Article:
The officers were now perfectly resigned to their lot. The remnant of the Egyptian force had been converted into artillery-men, and all the Soudanis formed one regiment.

While Mr. Higginbotham was engaged in the work of arranging and packing, my masons were busy in making bricks, as I wished eventually to build the barracks of this solid material, instead of trusting to the dangerously inflammable straw-huts. I had already written to England for sufficient galvanized iron for 3,000 feet of building in actual length.

Although galvanized iron is hot in a tropical climate, it can easily be protected from the sun by a light framework of canes slightly thatched. My Soudanis were never overpowered by heat, as they had been born in a high temperature.

On my return to Gondokoro, I found that Meri's natives had collected a large quantity of stones, and they had sent to request a vessel to transport them. I gave them a cow, and they had a general dance. This reception seemed to delight them, and they returned to their villages, accompanied by a noggur with an officer and twenty men. I gave strict orders that no soldier should enter a native hut under any pretext.

The Bari war was over. Upon every side the natives had been thoroughly subdued. I now heard from our Bari interpreters, Sherroom and Morgian, that the Sheik Allorron was willing to sue for peace, and to declare his allegiance to the government.

Abou Saood and his people had departed; thus the evil spirit was withdrawn that had hitherto covertly incited the natives against the government, and the effect of his absence was immediately apparent.

I devoted my attention to the final preparations for the start, and to the necessary instructions for the command of the station during my absence. The officers found that it was now impossible to resist their destiny; and Raoul Bey, the colonel, who had, against orders, sent off so many troops to Khartoum who were in good health, now discovered that he would be left with a comparatively small force to hold the important position at head-quarters.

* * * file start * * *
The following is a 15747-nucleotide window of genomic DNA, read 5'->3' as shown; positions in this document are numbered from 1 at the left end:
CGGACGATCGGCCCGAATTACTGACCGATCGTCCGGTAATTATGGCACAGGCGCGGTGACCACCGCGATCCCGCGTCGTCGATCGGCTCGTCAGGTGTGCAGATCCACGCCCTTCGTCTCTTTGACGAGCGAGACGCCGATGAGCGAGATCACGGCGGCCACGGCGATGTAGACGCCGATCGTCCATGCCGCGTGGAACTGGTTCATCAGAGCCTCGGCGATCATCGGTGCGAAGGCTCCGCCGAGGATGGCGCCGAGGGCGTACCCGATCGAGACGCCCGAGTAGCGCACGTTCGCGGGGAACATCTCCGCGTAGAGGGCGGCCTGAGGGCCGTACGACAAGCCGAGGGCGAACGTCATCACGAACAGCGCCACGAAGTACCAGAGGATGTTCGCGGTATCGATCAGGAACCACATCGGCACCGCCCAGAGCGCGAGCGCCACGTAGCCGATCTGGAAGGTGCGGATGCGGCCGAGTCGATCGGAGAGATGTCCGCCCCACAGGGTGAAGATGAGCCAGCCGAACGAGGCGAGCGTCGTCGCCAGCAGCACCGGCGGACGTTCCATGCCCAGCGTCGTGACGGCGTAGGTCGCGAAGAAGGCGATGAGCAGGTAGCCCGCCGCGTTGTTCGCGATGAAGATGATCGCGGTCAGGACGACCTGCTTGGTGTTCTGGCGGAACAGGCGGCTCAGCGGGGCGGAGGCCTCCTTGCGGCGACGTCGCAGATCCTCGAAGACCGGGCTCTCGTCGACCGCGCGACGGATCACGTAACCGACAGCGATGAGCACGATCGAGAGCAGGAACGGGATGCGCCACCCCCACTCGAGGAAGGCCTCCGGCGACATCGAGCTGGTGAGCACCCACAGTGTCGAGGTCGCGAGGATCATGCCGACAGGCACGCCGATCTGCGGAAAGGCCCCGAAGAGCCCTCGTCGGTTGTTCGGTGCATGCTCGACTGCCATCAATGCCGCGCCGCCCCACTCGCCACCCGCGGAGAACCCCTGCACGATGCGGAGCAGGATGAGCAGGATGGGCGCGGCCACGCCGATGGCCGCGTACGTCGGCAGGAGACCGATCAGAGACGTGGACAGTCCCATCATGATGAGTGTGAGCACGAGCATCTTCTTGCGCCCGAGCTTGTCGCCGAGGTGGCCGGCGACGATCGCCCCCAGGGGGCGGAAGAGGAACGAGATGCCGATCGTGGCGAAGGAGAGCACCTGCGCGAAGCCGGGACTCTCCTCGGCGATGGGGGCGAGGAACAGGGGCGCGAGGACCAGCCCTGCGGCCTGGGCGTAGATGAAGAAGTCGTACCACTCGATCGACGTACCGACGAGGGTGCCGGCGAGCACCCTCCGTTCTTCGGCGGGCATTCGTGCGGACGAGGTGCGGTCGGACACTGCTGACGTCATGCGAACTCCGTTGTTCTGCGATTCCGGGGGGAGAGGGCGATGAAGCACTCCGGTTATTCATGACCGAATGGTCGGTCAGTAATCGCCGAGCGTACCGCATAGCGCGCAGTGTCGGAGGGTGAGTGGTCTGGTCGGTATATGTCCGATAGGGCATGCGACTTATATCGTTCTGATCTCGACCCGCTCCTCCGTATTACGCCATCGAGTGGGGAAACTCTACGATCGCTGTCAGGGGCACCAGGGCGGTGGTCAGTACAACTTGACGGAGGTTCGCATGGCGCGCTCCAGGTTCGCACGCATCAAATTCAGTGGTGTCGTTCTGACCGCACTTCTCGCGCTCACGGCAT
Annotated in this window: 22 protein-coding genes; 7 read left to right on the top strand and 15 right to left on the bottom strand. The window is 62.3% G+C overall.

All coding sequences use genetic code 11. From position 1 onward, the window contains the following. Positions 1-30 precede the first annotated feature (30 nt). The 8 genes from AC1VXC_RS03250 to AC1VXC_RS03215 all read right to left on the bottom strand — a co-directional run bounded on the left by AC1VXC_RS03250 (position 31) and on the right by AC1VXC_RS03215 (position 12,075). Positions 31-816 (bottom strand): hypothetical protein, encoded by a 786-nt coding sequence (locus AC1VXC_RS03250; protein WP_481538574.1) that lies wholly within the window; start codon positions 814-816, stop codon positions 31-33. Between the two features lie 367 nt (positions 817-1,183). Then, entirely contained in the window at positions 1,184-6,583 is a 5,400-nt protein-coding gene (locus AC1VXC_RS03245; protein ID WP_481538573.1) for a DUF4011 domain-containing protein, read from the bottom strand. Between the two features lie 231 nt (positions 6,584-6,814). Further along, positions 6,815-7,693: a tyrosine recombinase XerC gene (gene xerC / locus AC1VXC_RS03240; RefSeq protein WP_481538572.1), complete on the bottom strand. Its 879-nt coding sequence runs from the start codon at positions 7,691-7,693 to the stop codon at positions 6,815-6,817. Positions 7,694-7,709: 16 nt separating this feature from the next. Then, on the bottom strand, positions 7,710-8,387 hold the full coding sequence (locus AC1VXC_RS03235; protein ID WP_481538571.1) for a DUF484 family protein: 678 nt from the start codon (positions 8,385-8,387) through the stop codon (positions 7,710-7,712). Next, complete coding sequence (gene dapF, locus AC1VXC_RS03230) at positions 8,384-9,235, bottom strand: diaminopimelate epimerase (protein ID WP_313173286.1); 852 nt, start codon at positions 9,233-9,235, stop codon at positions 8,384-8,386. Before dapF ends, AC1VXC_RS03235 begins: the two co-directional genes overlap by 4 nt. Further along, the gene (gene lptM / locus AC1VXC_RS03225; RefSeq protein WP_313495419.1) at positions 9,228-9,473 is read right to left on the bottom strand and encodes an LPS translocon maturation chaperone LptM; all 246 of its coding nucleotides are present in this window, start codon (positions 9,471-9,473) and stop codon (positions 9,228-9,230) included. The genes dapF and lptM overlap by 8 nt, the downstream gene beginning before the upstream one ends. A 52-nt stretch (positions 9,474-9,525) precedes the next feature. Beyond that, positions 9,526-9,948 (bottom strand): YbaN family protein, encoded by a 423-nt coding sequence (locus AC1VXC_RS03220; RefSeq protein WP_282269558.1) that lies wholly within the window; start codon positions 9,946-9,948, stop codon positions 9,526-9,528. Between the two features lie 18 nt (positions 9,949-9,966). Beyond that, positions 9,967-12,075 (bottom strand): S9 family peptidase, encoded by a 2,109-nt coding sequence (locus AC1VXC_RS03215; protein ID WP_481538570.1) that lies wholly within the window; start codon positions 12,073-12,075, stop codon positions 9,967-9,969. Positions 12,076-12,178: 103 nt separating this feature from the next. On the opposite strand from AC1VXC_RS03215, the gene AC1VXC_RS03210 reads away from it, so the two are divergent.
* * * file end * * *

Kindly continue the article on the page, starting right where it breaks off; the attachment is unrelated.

The troops who had been employed under my personal command, were very anxious to accompany me into the equatorial district.

There was no more fighting. All my hopes of peace were at length realized. The nights were always undisturbed, and the sentries might have indulged in sleep without the slightest danger. A dead calm had succeeded to the excitement of constant watchfulness.

I now employed the "Forty Thieves" in making salt. There were peculiar surface mines within a mile of my little station. These were situated upon a sandy loam on the banks of a brackish lake, that swarmed with crocodiles.

The salt always showed upon the surface after a shower of rain had been evaporated by the sun. This efflorescence, together with sand and other impurities, was scraped from the earth with large mussel shells. It was then placed in earthen-ware vessels containing about five gallons. There were pierced with holes in the bottom, which were covered with a wisp of straw as a strainer. The jars, being full of salt and sand, were watered occasionally, and the brine accordingly filtered through to a receiver. The contents were boiled, and produced the finest chloride of sodium.

The natural productions of the neighbourhood were salt, iron, tamarinds, the oil-nut tree; and the cultivation of the natives was principally Hibiscus hemp, tobacco, varieties of beans, sesame, dhurra, and dochan (millet). I endeavoured to persuade the Baris to cultivate and prepare large quantities of the Hibiscus hemp, which would be extremely valuable in the Soudan. The Baris used it for nets and fishing-lines.

The tamarinds were of two varieties, and were produced in extraordinary quantities. About two miles from head-quarters, there was an extensive portion of the forest composed almost exclusively of these magnificent trees.

The forest was also rich in the tree known by the Arabs as "heglik" This bears a fruit about the size of a date (lalobe), which is a combination of sweet, bitter, and highly aromatic. My men collected several hundredweight, as I wished to try an experiment in distilling. There was an excellent copper still in the magazine, and I succeeded in producing a delicious spirit somewhat resembling kirschenwasser.

My cotton was now ripe, and I cleaned it with a small hand gin that could be worked by two men. This greatly interested the Bari visitors, who, by my special invitation, had been residing for some time at Gondokoro.